"Now, generally speaking, the defendant by way of evidence has offered certain mitigating circumstances, such as age, difference in age, the amount and degree of culpability in the performance or commission of the acts which were given, and the fact that he has been . . . in special education study for the greater portion of his life. Those are not all, but just a few. You may consider those, if you find them, and I am just using these as examples to be considered by you as mitigating circumstances. But they are not necessarily . . . mitigating circumstances unless they are found to be so by you, the jury.
"Likewise, you may consider the nature of the killings, the circumstances that existed at the time of the killing and the severity of the injuries causing the death, as well as all of the acts committed at the time. These may be considered as aggravating evidence or aggravating circumstances. But these are not necessarily aggravating circumstances unless you find them to be so.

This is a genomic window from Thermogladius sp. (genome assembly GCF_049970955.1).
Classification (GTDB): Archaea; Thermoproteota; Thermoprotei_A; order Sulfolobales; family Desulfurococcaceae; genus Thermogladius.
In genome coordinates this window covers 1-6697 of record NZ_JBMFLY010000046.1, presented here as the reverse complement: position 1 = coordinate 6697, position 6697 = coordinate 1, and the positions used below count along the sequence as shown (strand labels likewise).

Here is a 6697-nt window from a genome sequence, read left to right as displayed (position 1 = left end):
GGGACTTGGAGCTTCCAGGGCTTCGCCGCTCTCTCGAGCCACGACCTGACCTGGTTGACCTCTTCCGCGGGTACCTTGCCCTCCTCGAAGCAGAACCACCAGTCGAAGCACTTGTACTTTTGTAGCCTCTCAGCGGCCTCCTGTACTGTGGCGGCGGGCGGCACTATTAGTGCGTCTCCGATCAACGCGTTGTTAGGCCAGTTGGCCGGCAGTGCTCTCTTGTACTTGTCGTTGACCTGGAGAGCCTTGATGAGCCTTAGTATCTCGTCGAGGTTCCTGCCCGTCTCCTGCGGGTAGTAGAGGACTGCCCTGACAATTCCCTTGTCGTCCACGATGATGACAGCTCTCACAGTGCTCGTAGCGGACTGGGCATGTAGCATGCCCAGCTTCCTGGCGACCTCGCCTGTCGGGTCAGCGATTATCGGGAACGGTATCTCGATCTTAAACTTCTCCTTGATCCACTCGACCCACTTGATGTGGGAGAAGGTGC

"Now, the foregoing that I have offered you merely as examples of mitigating and aggravating circumstances in evidence, but they do not in any way limit you in what you may consider to be aggravating or mitigating circumstances for whatever reason you believe.
"Now, ladies and gentlemen of the jury, I charge you that life imprisonment may be imposed even though statutory aggravating circumstances are found to exist. Under no circumstances conceivable to you, the jury, do you have to render a death penalty recommendation."